Fresh news stories about high-profile hackings or customer data breaches happen every week. And while no organization wants to be the subject of the next reputation-ruining headline, many business leaders still skip over cyber security best practices when interviewing, hiring and onboarding a new outsourced QA partner. How much will it cost? How fast can you make it happen? These QA questions take center stage over many concerns about security.
Within the development cycle, every team plays a key role. The software development team focuses on delivering code and the QA team focuses on product quality. With each team prioritizing a specific focus, going to market can only be a success - right?
Not quite. Even with an issue-free product launch, the comradery levels across teams can be indifferent at best. In fact, many organizations would describe the relationship between developers and testers as a rivalry.
QA test execution can only be as strong as the strategy you have in place. One of the best QA practices we’ve noticed across many software companies actually happens before any testing begins. By implementing a strong plan with thorough processes, every member on your QA team knows what to deliver, when to deliver it by and why it's important.
But how do you know if your strategy is sound?
Software testing best practices are considered industry constants wherever the constraints of time, quality and resources apply. They hold up regardless of the actual values assigned to each of those boundaries.
Wasted time will delay release cycles regardless of the SDLC timeline.
Compromised quality affects users regardless of your company’s reputation.
Wasted resources mean reduced efficiency regardless of budget.
Software testing consulting services are often the missing bridge between development and delivery. When you engage with QA professionals, you can expect them to round out your internal team and to raise your confidence in what you have built-that it will, ultimately, provide a valued user experience.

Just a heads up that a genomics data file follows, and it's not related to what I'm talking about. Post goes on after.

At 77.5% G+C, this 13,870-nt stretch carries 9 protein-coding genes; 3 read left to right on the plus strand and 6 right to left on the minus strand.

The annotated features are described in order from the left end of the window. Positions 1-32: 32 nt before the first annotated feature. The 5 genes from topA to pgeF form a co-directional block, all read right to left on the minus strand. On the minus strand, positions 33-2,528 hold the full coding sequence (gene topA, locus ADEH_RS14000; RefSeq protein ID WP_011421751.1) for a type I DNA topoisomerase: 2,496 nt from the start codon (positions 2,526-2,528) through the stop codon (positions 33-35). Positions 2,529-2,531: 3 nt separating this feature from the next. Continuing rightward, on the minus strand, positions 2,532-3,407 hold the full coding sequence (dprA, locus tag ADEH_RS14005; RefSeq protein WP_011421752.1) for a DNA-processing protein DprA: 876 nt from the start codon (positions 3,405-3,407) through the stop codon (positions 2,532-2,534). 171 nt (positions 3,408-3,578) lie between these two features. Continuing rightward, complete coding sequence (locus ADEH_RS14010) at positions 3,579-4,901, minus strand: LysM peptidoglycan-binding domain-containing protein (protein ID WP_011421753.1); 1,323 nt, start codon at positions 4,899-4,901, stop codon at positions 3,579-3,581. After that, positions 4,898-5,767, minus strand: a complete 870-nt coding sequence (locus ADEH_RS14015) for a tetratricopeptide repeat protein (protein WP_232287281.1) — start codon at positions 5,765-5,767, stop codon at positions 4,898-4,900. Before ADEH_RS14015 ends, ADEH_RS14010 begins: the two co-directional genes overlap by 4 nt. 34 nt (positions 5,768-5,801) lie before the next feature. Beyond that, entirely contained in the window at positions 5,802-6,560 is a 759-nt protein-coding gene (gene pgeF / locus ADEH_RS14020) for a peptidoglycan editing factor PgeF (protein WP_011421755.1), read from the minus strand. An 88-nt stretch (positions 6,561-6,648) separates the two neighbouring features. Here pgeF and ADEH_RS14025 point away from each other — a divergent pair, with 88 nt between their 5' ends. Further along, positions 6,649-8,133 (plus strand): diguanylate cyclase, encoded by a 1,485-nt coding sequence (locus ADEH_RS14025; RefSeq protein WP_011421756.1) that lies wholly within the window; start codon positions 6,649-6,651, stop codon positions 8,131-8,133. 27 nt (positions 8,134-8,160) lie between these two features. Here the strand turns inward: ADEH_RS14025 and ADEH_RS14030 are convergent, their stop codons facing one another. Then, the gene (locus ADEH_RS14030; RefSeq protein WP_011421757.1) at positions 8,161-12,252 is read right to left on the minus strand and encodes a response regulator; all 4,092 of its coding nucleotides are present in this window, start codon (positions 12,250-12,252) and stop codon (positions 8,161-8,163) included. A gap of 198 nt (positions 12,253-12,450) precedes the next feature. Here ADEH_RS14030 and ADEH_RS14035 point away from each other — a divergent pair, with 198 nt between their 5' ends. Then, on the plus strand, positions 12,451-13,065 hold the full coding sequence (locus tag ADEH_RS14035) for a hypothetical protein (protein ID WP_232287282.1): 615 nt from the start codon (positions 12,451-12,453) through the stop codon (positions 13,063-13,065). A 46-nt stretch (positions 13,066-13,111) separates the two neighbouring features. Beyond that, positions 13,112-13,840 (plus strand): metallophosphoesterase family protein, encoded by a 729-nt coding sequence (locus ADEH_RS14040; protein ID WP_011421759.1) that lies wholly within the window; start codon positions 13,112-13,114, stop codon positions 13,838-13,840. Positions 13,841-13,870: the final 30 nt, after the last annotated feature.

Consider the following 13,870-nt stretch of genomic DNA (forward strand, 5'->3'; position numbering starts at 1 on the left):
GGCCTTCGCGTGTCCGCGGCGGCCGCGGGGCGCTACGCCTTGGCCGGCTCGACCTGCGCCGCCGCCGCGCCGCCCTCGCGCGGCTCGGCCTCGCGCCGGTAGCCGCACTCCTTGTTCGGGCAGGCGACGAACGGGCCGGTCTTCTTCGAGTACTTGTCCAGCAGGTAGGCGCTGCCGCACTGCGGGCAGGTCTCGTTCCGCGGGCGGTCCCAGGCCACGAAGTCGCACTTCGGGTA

A quality QA services provider will work in partnership with you to provide comprehensive test coverage while introducing efficiencies to help you deliver faster, for less.
The IT industry is always in flux—reshaping and reinventing itself as technology becomes faster, more powerful, and more intuitive. Because progress doesn’t slow for anyone, product companies and their engineering teams need to be quick to respond; to match the tempo of the IT world. As money movement and global commerce becomes increasingly digital, finance product companies have become adept at keeping pace with the IT landscape.
Every product deserves high-quality testing. It’s the best way to ensure that your developers stay motivated, stakeholders stay happy, and customers stay loyal to your application-whatever it may be. But when it comes to certain software areas, your testers need to be even more vigilant than usual. Think legal, healthcare, and finance software, where highly sensitive user data is stored and transferred. Because the consequences of a bug or security vulnerability are so serious, QA teams need to be on their A-game. And if they’re not, things could go very wrong.
What’s at the intersection of development, QA, and IT operations? DevOps! When we say DevOps, we’re describing the Agile relationship between your dev organization (including QA) and your IT team. DevOps is transforming the software development lifecycle, enabling teams to work faster and in closer collaboration. This relationship was borne out of a need for increased development and testing speed and high-quality products that delight customers and contribute to the rapid growth of the businesses that build them.
Is QA testing necessary for security software? Software QA is absolutely necessary. We are constantly hearing about data breaches occurring seemingly every day, so products and software that can ensure users' safety are in high demand. This surge in demand for security software increases the pressure security product organizations feel as they release new software. Read on to discover how a security company learned that in order to guarantee the safety of users, cybersecurity companies should invest in a QA partner.
Any time a feature is added or improved, an application’s code is in danger. There’s no escaping it, unfortunately: Any time a developer touches an existing piece of code, s/he introduces the possibility of breakage and new defects. This is especially true, and most common, in the areas where new code meets old.